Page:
You Show Me Yours, I’ll Show You Mine – Why gTLD Reveal Day Matters to You

All businesses should be interested in “Reveal Day” – June 13, 2012 – when the Internet Corporation for Assigned Names and Numbers (ICANN) makes public more than 1,900 applications for generic top-level domain (gTLD) names.

The publication of the applied-for domain names – along with the entities trying to obtain them – begins a 60-day public review period during which applicants and non-applicants alike can comment and lodge a range of objections. (Read the ICANN list here.)

Here’s why you should pay close attention:

1. You can learn a lot about your competition by reading the application list:
“Brand owners should also review the application list with an eye toward what their competitors might be up to. For instance, have competitors applied to register their own .brand TLDs? Has a competitor applied to register a gTLD that could place the brand owner at an unfair competitive advantage, and to which the brand owner might be able to object on other grounds? Generally, the Reveal Day application will provide a glimpse into a digital landscape that could have enormous implications for every brand owner’s domain name, marketing, and business strategies going forward.” (The Impending Domain Name Explosion: Why Brand Owners Must Pay Attention on “Reveal Day” June 13 by Foley Hoag LLP)

2. ICANN is counting on the corporate world to help police applications:

“ICANN has taken some steps to protect against … abuses, other than slapping a $185K sticker price on the new TLDs. Once the early application window officially closes, ICANN will publicly post all the gTLD applications it received. Third parties will then have 7 months to file objections to the potential gTLDs. There are 4 bases for objections: string confusion (an existing TLD operator or gTLD applicant objects because the applied for gTLD is confusingly similar to another existing or proposed gTLD), limited public interest (the gTLD is contrary to generally accepted legal norms of morality and public order), community based (there is substantial opposition to the application from an established institution associated with a significant portion of the community that the gTLD targets, such as a coalition of watch makers objecting to Rolex controlling the .watch gTLD), and a legal rights objection.” (Why You Should Care That .Com Can Be .Anything by Greenberg Glusker Fields Claman & Machtinger LLP)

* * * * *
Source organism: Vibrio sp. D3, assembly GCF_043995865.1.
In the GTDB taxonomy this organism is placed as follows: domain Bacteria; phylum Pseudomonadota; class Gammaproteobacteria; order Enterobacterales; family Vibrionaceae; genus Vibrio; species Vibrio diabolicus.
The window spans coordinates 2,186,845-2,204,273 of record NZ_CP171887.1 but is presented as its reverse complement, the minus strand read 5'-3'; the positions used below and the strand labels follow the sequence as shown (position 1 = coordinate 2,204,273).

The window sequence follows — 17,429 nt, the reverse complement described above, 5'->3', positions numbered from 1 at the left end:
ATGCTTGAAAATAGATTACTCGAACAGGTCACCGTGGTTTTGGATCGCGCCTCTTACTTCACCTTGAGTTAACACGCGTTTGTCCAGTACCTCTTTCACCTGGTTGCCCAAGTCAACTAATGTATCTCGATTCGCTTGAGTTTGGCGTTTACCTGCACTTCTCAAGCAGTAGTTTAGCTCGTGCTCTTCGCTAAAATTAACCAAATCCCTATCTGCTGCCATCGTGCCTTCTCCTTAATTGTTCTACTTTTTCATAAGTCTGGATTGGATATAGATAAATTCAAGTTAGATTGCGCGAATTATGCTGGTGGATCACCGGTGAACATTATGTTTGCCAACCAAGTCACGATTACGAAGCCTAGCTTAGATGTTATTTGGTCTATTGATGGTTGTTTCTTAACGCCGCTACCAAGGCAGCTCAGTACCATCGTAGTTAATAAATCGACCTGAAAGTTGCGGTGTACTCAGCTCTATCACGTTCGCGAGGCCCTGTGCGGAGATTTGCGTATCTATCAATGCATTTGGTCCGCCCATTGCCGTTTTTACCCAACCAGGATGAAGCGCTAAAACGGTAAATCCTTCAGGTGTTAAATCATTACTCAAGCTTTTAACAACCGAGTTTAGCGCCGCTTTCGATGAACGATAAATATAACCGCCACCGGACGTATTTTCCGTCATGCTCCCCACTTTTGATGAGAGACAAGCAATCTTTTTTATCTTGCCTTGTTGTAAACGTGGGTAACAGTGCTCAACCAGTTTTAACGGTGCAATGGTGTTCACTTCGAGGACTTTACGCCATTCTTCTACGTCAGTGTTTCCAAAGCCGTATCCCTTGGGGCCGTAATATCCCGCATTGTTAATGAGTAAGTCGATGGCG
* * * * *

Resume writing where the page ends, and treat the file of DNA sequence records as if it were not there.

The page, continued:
3. It’s an important part of protecting your brand:

“Applicants will need to monitor the initial reveal to determine if other applied-for strings are confusingly similar. They can submit objections and public comments, and applicants will need to respond to objections lodged against them… Non-applicant clients who own protectable trademarks should monitor ICANN’s publication periods, including the initial reveal of gTLD strings and applicants. Additionally, if the trademark owner believes an applied-for string is confusingly similar to its trademark, the owner should consider lodging a legal rights objection during the formal objections period.” (Dot Deadlines: What to Expect with gTLDs in 2012 and How to Protect Your Rights and Brands by Banner & Witcoff, Ltd.)

Latest updates:

For more on the branding considerations of gTLDs, watch this video from Fenwick & West:

[Link: The New gTLD – Top Considerations for Brand Managers]

Related reading:

Find related IP law news and updates on JD Supra>>